IPOs of Chinese companies overseas slumped last year to an 11-year low of $6.6 billion, down from $12.3 billion in 2011, according to data compiled by Bloomberg. In 2003, 32 deals totaled $7.2 billion, the data show. Banks managed 101 IPOs worth a record $34 billion in 2007.
“China hasn’t been a standout as in previous years, so consequently the bankers have not been paid,” Brun of Wellesley Partners said.
The world’s second-largest economy last year had the weakest expansion in 13 years, growing 7.8 percent, compared with the average 10.6 percent rate over the previous 10 years. Economists surveyed by Bloomberg News forecast a pickup to 8.1 percent growth this year, based on the median estimate.
Investors in the U.S. also have spurned Chinese companies following misstated corporate earnings and the delisting of some firms from Hong Kong and U.S. exchanges. U.S. regulators are probing at least nine Chinese firms for potential fraud. An index of 317 Chinese and Hong Kong stocks traded in the U.S. has fallen 57.5 percent since the start of 2011.
Bank of America, based in Charlotte, North Carolina, ranked first in arranging China stock sales overseas last year, followed by New York-based Morgan Stanley and Switzerland’s UBS, data compiled by Bloomberg show.
Domestic investment banks such as Beijing-based Citic Securities Co., the top-ranked equity underwriter of yuan-denominated shares last year, have seen their bankers’ pay fall 5 percent to 10 percent a year since 2010, said Erick Zhou, a senior manager of banking and finance in Beijing at Lloyd Morgan Executive, a division of Clarius Group Ltd. Total compensation last year ranged from 2.5 million yuan ($401,600) to 6 million yuan, he said.
“The pay of bankers from foreign firms has been more affected by market changes, and they have direct impact on both local players and foreign houses,” Zhou said.
China investment bankers’ compensation in 2012 fell about 15 percent to 20 percent from 2011, and was lower than 2008 and 2009 when more cash was paid upfront and fewer bonus payments were deferred, the five bankers said. The peak years were 2005 to 2007, they said.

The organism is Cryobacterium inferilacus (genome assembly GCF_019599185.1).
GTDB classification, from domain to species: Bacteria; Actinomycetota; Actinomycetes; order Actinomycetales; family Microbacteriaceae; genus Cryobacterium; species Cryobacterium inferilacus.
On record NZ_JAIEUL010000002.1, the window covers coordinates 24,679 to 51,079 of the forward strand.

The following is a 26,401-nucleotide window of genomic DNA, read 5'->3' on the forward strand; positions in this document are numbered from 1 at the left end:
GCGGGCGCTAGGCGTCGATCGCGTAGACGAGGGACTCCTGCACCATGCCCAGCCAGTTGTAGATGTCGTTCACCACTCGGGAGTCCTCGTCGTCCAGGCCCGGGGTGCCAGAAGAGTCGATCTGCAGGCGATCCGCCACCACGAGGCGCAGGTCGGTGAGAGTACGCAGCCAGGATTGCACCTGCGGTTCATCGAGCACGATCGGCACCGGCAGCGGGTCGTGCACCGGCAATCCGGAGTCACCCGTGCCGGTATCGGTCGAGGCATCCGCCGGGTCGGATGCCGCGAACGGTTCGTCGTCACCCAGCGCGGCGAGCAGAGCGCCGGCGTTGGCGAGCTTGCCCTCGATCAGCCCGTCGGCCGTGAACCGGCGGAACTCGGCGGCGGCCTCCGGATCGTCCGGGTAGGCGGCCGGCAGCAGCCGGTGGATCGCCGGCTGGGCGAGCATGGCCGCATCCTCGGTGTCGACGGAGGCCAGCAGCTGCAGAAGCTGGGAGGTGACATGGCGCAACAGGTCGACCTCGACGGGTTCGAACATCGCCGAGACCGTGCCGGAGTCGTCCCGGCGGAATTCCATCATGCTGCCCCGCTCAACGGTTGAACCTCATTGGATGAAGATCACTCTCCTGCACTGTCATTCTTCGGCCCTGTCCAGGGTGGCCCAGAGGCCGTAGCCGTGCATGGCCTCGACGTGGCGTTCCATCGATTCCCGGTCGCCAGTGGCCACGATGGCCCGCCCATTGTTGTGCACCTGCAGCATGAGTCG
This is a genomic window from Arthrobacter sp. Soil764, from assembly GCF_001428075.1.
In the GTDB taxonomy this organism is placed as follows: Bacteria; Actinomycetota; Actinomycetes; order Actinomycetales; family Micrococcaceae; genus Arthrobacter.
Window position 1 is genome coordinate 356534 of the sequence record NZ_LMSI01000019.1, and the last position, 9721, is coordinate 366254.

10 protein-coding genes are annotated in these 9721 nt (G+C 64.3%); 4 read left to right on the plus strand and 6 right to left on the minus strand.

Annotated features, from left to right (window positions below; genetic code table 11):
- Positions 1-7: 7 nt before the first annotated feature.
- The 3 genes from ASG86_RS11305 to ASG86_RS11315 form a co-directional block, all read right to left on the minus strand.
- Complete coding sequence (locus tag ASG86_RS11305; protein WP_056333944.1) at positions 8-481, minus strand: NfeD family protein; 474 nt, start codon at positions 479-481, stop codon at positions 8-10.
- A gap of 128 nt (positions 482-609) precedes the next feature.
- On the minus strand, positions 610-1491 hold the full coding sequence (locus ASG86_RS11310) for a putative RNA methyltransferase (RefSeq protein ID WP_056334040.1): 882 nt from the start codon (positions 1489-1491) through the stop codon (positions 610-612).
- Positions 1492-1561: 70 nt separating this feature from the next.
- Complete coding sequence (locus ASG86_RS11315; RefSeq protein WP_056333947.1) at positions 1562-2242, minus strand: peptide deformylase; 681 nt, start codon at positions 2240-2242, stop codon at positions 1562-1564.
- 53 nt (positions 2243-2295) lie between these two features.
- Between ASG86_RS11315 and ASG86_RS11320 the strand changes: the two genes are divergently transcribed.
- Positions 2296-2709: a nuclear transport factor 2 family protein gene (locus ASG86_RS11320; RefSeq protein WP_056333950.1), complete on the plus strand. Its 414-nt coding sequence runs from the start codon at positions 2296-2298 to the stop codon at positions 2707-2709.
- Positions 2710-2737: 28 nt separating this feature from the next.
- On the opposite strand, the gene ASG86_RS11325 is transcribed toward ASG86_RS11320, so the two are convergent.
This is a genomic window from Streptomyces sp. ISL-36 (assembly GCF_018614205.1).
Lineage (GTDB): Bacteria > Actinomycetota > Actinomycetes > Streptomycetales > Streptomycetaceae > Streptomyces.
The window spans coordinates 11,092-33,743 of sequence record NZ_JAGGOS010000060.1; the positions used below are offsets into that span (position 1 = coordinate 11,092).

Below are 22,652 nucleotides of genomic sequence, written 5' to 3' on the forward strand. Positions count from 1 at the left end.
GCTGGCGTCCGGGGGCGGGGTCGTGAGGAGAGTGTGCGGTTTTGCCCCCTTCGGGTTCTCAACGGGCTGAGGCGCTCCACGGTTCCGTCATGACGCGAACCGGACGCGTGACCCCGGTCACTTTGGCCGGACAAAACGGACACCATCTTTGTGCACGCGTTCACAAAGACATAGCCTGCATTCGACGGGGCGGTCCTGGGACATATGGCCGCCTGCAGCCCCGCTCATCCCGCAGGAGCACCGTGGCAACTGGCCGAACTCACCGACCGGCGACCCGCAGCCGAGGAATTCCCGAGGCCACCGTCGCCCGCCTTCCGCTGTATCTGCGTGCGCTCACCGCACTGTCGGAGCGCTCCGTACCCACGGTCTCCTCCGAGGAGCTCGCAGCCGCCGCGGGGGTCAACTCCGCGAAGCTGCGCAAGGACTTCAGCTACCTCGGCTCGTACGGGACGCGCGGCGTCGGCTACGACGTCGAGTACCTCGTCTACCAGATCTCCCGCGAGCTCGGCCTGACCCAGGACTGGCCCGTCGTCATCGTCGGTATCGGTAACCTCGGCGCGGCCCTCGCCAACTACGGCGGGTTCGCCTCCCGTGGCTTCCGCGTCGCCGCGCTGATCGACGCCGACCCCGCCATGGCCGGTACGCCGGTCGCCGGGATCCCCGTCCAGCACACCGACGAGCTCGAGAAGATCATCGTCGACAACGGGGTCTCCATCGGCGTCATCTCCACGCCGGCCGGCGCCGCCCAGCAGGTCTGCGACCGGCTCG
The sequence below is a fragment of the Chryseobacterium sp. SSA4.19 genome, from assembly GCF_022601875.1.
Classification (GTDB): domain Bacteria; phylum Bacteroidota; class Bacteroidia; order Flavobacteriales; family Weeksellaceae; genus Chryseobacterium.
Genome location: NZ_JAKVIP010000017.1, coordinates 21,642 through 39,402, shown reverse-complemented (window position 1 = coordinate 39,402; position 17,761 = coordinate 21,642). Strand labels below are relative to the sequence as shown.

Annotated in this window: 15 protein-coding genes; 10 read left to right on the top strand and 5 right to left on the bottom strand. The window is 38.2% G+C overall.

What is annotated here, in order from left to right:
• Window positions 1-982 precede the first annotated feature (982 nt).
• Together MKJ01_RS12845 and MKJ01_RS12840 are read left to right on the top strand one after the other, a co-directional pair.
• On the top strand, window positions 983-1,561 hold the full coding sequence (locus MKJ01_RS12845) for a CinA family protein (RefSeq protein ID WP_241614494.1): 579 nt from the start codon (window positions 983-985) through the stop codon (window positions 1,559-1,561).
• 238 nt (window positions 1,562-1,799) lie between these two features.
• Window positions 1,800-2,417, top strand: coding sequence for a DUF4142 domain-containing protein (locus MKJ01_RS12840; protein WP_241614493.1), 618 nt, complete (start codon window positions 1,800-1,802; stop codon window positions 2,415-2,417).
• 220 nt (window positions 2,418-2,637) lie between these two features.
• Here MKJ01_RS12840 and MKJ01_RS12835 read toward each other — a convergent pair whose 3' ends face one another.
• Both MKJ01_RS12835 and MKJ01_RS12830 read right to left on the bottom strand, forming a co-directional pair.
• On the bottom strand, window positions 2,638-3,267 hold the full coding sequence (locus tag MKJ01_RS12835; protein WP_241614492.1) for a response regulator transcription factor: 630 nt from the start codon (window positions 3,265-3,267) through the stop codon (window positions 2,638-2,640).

This year, “the downward trend of Chinese banking salaries,” particularly at senior levels, is increasing because of “the paucity of deal flow,” said Astbury of Altus Partners. “No significant upturn can be envisaged until the third quarter of 2013, possibly later.”
Banks will need to diversify in order to rely more on fees from other services, including high-yield bonds and structured deals, the bankers said. Those who have only IPO coverage and execution skills may be forced out in the next two years unless public listings pick up again, said I Search Worldwide’s Hoon.
“Pressure to reduce fees, exacerbated by limited opportunities, are a reality facing China bankers,” Hoon said. “There is a need to diversify competency and augment fee income from sources other than IPOs. Bankers who don’t have such specialty skills and knowledge will be eased out.”
Fees from bond underwriting rose to a three-year high of $919 million last year, while income from syndicated loans jumped to a record $216 million, almost quadruple the $57 million of 2010, the Freeman data show.
“The bankers had been paid according to performance and rather than expectation or perceived market value,” Brun said. “As things stand at present, the economics around the China investment-banking business doesn’t lend itself to paying China bankers a significant premium.”
Premier Wen Jiabao today set a growth target of 7.5 percent for 2013 as the nation seeks to end reliance on foreign investment and exports that in the past three decades produced average annual growth of 10 percent. Chinese business leaders have also called on the government to increase the role of private investment in the economy.
“The best is yet to come for China,” Next Capital’s Courtis said. “Think of the vast and powerful development of the private sector in China. Some of these privately owned firms will become global players, raising equity, debt and doing M&A. They will challenge the status quo.”